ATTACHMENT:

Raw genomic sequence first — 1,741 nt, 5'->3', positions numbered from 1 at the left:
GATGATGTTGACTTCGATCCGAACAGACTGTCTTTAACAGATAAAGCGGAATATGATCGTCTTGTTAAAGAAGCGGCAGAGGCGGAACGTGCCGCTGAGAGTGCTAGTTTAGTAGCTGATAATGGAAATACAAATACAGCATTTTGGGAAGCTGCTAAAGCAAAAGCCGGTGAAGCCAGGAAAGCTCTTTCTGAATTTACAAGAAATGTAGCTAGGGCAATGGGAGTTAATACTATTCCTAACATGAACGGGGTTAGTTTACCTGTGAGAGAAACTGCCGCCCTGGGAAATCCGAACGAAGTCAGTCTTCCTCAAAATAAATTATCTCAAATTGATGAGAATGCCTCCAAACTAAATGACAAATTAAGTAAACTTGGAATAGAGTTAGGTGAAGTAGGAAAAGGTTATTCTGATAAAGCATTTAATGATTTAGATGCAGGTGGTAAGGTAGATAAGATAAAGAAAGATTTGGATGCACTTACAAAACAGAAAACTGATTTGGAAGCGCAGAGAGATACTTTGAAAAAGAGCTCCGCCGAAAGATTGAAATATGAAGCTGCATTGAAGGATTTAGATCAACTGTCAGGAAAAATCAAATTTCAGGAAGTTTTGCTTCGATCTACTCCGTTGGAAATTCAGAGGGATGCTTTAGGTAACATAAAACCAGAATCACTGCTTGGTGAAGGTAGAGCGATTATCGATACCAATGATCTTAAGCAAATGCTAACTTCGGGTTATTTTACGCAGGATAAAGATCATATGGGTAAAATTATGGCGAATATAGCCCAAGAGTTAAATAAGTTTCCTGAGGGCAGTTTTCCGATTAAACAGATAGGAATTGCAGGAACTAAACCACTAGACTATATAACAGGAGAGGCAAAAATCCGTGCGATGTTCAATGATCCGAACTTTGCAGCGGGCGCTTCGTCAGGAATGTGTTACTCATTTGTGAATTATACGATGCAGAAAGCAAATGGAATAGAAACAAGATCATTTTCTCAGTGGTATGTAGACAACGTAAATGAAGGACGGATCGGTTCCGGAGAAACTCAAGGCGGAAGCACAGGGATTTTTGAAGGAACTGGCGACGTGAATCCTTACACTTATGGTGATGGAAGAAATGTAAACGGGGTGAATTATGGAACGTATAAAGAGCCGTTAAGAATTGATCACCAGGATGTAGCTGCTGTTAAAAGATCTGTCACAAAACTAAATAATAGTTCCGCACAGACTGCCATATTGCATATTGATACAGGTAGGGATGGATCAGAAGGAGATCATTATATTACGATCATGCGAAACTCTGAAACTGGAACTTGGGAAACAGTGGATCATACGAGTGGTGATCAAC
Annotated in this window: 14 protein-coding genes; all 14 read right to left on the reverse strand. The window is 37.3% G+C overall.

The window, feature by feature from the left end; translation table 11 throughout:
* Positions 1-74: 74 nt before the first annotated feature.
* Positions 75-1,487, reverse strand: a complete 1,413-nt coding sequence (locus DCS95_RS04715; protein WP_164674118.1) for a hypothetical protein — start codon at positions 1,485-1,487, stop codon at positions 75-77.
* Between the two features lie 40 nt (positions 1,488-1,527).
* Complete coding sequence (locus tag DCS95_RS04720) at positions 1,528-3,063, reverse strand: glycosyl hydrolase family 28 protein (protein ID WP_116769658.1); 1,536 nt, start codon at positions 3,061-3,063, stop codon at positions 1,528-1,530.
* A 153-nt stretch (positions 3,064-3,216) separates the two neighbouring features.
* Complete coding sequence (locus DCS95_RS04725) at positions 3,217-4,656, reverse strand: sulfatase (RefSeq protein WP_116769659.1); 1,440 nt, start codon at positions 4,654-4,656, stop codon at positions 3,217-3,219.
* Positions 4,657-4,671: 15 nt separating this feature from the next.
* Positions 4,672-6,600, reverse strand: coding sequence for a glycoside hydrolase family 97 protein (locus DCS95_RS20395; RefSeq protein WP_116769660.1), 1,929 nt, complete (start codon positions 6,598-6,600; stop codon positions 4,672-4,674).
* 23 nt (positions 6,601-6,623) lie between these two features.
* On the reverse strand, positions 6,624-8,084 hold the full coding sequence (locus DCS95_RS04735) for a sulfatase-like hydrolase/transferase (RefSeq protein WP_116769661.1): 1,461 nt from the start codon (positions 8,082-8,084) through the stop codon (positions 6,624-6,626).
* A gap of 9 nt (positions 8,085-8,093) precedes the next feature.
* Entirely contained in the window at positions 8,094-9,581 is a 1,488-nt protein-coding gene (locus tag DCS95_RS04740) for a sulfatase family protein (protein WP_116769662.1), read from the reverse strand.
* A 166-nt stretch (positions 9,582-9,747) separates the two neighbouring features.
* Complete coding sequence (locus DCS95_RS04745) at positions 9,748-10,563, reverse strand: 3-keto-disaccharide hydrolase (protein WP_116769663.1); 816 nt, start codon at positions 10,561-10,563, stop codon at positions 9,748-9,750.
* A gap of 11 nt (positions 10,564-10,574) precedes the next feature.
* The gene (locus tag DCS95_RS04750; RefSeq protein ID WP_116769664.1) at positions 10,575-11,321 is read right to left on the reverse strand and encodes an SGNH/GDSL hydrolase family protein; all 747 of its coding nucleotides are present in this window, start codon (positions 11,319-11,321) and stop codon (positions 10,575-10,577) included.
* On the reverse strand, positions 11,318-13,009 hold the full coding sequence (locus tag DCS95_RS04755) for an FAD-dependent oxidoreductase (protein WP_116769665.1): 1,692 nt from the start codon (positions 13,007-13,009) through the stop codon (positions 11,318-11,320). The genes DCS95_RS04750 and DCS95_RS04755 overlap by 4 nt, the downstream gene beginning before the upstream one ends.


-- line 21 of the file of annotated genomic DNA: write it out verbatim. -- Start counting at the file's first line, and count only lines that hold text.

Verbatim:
* On the reverse strand, positions 11,318-13,009 hold the full coding sequence (locus tag DCS95_RS04755) for an FAD-dependent oxidoreductase (protein WP_116769665.1): 1,692 nt from the start codon (positions 13,007-13,009) through the stop codon (positions 11,318-11,320). The genes DCS95_RS04750 and DCS95_RS04755 overlap by 4 nt, the downstream gene beginning before the upstream one ends.